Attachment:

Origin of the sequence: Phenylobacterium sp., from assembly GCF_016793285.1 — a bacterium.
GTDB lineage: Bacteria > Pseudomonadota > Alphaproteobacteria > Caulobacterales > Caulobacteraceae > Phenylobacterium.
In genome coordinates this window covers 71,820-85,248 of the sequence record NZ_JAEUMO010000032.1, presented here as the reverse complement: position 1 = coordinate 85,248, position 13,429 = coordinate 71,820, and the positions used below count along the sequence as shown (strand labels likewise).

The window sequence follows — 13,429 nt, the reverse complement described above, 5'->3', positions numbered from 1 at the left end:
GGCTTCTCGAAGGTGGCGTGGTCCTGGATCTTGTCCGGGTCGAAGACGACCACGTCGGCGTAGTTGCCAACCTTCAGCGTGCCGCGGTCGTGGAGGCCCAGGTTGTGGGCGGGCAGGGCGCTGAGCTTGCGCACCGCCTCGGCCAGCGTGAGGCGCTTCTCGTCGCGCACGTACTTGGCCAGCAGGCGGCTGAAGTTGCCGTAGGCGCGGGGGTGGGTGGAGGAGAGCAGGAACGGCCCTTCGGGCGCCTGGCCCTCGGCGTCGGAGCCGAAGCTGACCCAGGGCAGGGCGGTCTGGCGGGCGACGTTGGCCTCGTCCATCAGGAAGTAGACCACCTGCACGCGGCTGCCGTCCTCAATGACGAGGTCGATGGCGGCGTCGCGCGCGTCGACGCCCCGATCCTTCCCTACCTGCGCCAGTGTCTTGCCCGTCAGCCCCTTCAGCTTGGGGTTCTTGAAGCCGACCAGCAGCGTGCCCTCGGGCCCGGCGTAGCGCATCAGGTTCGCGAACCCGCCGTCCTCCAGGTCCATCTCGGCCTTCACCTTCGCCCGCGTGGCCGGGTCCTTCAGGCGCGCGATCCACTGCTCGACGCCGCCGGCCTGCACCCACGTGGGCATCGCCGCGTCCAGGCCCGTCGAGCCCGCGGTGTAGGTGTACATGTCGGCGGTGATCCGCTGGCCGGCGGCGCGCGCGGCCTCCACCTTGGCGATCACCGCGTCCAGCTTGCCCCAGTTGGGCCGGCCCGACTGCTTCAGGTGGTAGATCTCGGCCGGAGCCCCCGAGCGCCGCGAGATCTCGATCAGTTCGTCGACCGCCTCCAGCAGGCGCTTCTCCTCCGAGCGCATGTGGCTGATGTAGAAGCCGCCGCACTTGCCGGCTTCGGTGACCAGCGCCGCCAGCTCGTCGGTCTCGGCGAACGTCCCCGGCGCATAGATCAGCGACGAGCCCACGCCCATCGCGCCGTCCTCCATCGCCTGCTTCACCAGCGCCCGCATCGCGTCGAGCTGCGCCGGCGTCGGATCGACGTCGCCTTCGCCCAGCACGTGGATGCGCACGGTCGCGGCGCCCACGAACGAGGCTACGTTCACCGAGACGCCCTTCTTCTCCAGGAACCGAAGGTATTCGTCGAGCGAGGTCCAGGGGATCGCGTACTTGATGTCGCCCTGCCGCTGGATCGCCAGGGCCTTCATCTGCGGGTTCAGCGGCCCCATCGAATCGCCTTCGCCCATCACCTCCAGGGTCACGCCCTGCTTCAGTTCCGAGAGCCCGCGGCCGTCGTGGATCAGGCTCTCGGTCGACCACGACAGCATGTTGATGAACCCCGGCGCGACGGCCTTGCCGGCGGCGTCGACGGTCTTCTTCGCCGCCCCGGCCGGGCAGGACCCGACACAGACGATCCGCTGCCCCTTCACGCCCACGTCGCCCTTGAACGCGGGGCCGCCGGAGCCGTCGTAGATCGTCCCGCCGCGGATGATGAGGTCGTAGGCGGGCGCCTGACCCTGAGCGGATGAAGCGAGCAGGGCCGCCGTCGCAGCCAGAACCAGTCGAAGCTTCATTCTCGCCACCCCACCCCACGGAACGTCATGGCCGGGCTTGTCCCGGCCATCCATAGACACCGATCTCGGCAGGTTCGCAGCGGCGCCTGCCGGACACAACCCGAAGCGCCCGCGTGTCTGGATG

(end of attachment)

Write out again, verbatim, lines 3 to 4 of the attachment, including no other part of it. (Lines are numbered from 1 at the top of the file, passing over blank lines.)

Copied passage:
In genome coordinates this window covers 71,820-85,248 of the sequence record NZ_JAEUMO010000032.1, presented here as the reverse complement: position 1 = coordinate 85,248, position 13,429 = coordinate 71,820, and the positions used below count along the sequence as shown (strand labels likewise).

The window sequence follows — 13,429 nt, the reverse complement described above, 5'->3', positions numbered from 1 at the left end: